Ob-Gyn Coding Alert


For Labiaplasties, Highlight Why Ob-gyn Performed the Surgery

Report 56620 only when a disease process prompts the procedure.

No specific code for a labiaplasty doesn’t mean you can’t get paid for the procedure. But which labiaplasty code you choose may depend on the disease process.

Subscriber feedback: “My office has subscribed to the Ob-Gyn Coding Alert for many years and we find it a valuable resource. We would love to see an article about labiaplasty. We know there are two schools of thought on labiaplasty, billing 15839 or 56620. We are also aware that labiaplasty procedures vary greatly in the amount and depth of tissue removed. As an office, we are looking into more definitive coding guidelines for our practice. We would appreciate an article that offers factual coding guidelines for our reference,” says Karen A. from Oregon.

First, Get this Labiaplasty Background

If the patient has enlarged labia majora that interfere with daily activities, coitus and self-esteem, and the physician removes part of the labia, you should report 56620 (Vulvectomy simple; partial), according to the American Congress of Obstetricians and Gynecologists (ACOG). In addition, you should link the partial vulvectomy to a diagnosis in the N90 series, such as N90.6 (Hypertrophy of vulva).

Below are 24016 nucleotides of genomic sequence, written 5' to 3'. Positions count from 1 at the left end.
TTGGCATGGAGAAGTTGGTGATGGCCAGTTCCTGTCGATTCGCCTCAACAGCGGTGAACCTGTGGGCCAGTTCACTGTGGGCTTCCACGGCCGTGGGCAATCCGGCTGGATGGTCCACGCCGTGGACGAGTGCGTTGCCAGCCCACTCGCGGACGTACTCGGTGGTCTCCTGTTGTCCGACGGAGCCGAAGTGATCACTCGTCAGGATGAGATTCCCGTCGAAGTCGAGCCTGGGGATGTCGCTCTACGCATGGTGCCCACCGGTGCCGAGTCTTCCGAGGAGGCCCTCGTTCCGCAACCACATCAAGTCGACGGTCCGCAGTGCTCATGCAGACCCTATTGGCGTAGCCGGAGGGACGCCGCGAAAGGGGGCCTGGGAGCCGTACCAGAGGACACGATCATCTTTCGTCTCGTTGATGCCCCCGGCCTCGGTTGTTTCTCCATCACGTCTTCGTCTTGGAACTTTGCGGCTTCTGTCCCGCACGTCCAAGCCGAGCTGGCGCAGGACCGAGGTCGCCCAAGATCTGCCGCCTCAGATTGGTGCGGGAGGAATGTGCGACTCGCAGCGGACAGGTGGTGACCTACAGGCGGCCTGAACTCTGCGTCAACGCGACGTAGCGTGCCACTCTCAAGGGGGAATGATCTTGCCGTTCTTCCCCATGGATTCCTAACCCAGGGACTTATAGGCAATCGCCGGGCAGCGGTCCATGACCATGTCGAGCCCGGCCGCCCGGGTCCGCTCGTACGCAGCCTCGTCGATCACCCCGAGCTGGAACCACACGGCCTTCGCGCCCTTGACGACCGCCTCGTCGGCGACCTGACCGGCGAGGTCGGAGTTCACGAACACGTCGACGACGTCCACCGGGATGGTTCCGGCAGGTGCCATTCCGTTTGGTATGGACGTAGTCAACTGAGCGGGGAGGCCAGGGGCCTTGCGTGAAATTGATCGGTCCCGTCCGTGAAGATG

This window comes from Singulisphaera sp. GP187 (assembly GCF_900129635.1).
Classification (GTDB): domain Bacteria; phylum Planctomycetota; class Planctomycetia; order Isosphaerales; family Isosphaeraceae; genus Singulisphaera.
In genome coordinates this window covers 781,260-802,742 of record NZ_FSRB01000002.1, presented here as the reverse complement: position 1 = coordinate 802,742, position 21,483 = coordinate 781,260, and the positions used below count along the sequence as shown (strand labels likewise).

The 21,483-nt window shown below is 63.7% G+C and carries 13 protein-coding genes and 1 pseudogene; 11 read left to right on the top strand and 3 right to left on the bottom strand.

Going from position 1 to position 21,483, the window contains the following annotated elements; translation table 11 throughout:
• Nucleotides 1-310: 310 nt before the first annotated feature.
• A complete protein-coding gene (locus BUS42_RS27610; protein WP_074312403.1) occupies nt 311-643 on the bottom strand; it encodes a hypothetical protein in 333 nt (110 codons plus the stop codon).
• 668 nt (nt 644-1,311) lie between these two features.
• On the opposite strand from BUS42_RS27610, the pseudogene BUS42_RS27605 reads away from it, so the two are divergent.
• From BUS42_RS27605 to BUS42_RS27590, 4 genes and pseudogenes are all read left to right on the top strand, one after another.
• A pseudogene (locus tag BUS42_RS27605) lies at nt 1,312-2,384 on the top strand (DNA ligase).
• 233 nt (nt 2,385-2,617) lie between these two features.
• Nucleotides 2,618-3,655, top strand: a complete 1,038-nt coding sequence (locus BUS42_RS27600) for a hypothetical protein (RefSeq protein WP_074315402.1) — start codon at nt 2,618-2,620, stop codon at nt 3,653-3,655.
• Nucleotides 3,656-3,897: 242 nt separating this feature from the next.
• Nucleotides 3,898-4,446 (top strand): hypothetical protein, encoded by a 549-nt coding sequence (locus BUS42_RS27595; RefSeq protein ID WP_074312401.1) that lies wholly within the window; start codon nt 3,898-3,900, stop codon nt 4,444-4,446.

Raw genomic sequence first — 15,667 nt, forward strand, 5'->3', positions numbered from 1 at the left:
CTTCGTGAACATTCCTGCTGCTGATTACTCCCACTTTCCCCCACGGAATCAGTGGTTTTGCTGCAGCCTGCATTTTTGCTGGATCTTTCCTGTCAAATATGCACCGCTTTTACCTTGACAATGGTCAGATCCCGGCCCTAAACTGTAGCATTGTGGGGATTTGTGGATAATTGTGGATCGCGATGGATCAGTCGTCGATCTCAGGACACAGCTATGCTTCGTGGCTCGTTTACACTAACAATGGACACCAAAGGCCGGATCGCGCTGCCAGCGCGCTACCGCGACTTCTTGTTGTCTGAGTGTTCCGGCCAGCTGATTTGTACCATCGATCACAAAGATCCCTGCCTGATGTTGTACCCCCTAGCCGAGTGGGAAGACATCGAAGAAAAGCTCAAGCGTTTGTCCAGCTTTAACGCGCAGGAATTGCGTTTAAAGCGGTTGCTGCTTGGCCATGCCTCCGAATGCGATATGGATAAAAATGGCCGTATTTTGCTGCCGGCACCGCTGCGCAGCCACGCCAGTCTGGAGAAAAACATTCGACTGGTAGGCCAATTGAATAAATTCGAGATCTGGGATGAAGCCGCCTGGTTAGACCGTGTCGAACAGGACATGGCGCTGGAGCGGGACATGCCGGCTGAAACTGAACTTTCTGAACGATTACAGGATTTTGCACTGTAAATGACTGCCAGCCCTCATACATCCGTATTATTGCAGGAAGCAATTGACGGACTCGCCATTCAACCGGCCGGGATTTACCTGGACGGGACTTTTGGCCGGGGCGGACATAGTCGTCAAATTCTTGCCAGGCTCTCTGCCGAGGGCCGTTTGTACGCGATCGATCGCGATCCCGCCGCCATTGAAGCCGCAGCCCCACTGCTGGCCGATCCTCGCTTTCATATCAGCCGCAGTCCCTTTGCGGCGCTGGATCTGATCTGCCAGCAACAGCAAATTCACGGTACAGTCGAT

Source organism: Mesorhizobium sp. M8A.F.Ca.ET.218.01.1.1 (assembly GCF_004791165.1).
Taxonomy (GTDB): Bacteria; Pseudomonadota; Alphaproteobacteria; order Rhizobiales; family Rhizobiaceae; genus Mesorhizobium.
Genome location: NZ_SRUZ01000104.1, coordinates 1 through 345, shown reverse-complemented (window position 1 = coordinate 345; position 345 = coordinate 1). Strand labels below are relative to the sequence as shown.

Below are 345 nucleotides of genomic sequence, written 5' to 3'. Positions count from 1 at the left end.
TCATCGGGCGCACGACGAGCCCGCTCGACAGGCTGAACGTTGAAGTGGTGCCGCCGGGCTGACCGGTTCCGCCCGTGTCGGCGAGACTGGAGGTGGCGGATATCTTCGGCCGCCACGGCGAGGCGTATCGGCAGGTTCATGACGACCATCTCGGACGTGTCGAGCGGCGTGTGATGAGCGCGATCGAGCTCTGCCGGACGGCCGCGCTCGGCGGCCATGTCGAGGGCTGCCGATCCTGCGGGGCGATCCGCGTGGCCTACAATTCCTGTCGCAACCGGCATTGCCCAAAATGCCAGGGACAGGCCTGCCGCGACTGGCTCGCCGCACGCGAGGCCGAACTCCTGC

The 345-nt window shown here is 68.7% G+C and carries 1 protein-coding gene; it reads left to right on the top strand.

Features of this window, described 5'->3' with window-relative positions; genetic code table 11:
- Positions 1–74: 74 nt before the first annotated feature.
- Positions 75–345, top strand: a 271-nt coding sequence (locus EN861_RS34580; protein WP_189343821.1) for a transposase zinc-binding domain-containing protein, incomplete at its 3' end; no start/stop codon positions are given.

“A simple partial vulvectomy may include removal of part or all of the labia majora and the labia minora on one side and the clitoris,” ACOG states. “The underlying subcutaneous fatty tissue is removed along with the large portion of excised skin.”

56620 Generally Means Lesions

According to the Coders’ Desk Reference, however, you should report 56620 when “the physician removes part of the vulva to treat premalignant or malignant lesions.” This implies that you should report 56620 only when the ob-gyn performs the labiaplasty because of a disease process. Generally enlarged labia majora alone do not indicate the presence of disease.

Consequently, some payers may deny a claim for labiaplasty when submitted as 56620 maintaining that you can report the code only when the ob-gyn performs the procedure to treat lesions or a similar medical condition.

15839 Doesn’t Indicate Disease

Another option that may prove more effective is 15839 (Excision, excessive skin and subcutaneous tissue [including lipectomy]; other area). As with 56620, 15839 is not specific to labiaplasty but the excision code does not reference a disease process. Consequently, 15839 may be more appropriate when the ob-gyn removes excessive labial tissue that is causing discomfort.

Fortunately, choosing 15839 could boost your practice’s bottom line. According to the Medicare Physician Fee Schedule, 15839 has 21.86 facility relative value units (RVUs). On the other hand, 56620 has 17.51 RVUs. Therefore, when you report 56620 you would be reimbursed $605.95. But if you bill for 15839, you would be paid approximately $756.49 — approximately $150.54 more.

In addition, you may be able to append 15839 with modifier 50 (Bilateral procedure) if you perform the procedure on both sides. Consequently, you should opt for the integumentary code as the way to go.

The final answer for coding this situation however rests with your carriers. Be sure to check with your individual payers to determine which code you should use. Remember, if this procedure is considered cosmetic in nature by the payer, the chances for a denial are high no matter which code you use.

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